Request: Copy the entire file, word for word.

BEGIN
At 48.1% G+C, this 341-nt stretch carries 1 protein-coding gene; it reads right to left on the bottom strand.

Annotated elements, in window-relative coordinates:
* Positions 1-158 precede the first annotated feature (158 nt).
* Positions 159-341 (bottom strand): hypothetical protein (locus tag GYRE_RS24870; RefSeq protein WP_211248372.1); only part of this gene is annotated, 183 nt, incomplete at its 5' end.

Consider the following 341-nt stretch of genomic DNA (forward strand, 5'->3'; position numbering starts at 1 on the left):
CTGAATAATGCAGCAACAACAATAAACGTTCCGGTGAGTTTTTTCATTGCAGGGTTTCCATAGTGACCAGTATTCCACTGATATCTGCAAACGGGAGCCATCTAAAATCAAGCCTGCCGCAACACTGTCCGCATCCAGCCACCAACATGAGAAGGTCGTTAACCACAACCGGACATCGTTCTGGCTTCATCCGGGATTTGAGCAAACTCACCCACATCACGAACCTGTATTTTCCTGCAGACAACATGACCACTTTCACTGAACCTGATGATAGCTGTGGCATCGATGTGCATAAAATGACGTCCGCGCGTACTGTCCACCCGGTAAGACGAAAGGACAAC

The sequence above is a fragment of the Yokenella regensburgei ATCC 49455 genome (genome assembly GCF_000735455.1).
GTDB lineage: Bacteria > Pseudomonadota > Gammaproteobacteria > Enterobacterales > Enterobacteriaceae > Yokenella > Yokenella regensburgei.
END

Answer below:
At 48.1% G+C, this 341-nt stretch carries 1 protein-coding gene; it reads right to left on the bottom strand.

Annotated elements, in window-relative coordinates:
* Positions 1-158 precede the first annotated feature (158 nt).
* Positions 159-341 (bottom strand): hypothetical protein (locus tag GYRE_RS24870; RefSeq protein WP_211248372.1); only part of this gene is annotated, 183 nt, incomplete at its 5' end.

Consider the following 341-nt stretch of genomic DNA (forward strand, 5'->3'; position numbering starts at 1 on the left):
CTGAATAATGCAGCAACAACAATAAACGTTCCGGTGAGTTTTTTCATTGCAGGGTTTCCATAGTGACCAGTATTCCACTGATATCTGCAAACGGGAGCCATCTAAAATCAAGCCTGCCGCAACACTGTCCGCATCCAGCCACCAACATGAGAAGGTCGTTAACCACAACCGGACATCGTTCTGGCTTCATCCGGGATTTGAGCAAACTCACCCACATCACGAACCTGTATTTTCCTGCAGACAACATGACCACTTTCACTGAACCTGATGATAGCTGTGGCATCGATGTGCATAAAATGACGTCCGCGCGTACTGTCCACCCGGTAAGACGAAAGGACAAC

The sequence above is a fragment of the Yokenella regensburgei ATCC 49455 genome (genome assembly GCF_000735455.1).
GTDB lineage: Bacteria > Pseudomonadota > Gammaproteobacteria > Enterobacterales > Enterobacteriaceae > Yokenella > Yokenella regensburgei.